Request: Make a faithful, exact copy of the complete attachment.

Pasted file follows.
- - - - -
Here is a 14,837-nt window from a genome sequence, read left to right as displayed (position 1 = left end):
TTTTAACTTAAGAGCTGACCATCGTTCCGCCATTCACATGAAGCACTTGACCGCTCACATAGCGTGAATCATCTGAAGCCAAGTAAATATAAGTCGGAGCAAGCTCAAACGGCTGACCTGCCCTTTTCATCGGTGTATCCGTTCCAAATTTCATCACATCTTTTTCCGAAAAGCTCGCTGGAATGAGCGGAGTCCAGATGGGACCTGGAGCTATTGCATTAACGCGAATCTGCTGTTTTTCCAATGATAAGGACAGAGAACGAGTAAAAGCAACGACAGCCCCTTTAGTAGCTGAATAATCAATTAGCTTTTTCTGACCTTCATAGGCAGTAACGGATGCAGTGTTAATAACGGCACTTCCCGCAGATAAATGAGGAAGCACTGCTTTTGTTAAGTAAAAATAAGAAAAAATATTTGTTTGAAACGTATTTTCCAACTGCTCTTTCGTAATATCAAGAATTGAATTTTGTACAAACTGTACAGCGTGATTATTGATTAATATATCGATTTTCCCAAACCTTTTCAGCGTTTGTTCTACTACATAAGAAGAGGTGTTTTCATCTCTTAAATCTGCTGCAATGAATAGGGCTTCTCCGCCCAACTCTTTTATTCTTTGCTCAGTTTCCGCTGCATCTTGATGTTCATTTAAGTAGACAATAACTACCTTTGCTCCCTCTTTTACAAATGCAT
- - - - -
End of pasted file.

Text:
Here is a 14,837-nt window from a genome sequence, read left to right as displayed (position 1 = left end):
TTTTAACTTAAGAGCTGACCATCGTTCCGCCATTCACATGAAGCACTTGACCGCTCACATAGCGTGAATCATCTGAAGCCAAGTAAATATAAGTCGGAGCAAGCTCAAACGGCTGACCTGCCCTTTTCATCGGTGTATCCGTTCCAAATTTCATCACATCTTTTTCCGAAAAGCTCGCTGGAATGAGCGGAGTCCAGATGGGACCTGGAGCTATTGCATTAACGCGAATCTGCTGTTTTTCCAATGATAAGGACAGAGAACGAGTAAAAGCAACGACAGCCCCTTTAGTAGCTGAATAATCAATTAGCTTTTTCTGACCTTCATAGGCAGTAACGGATGCAGTGTTAATAACGGCACTTCCCGCAGATAAATGAGGAAGCACTGCTTTTGTTAAGTAAAAATAAGAAAAAATATTTGTTTGAAACGTATTTTCCAACTGCTCTTTCGTAATATCAAGAATTGAATTTTGTACAAACTGTACAGCGTGATTATTGATTAATATATCGATTTTCCCAAACCTTTTCAGCGTTTGTTCTACTACATAAGAAGAGGTGTTTTCATCTCTTAAATCTGCTGCAATGAATAGGGCTTCTCCGCCCAACTCTTTTATTCTTTGCTCAGTTTCCGCTGCATCTTGATGTTCATTTAAGTAGACAATAACTACCTTTGCTCCCTCTTTTACAAATGCAT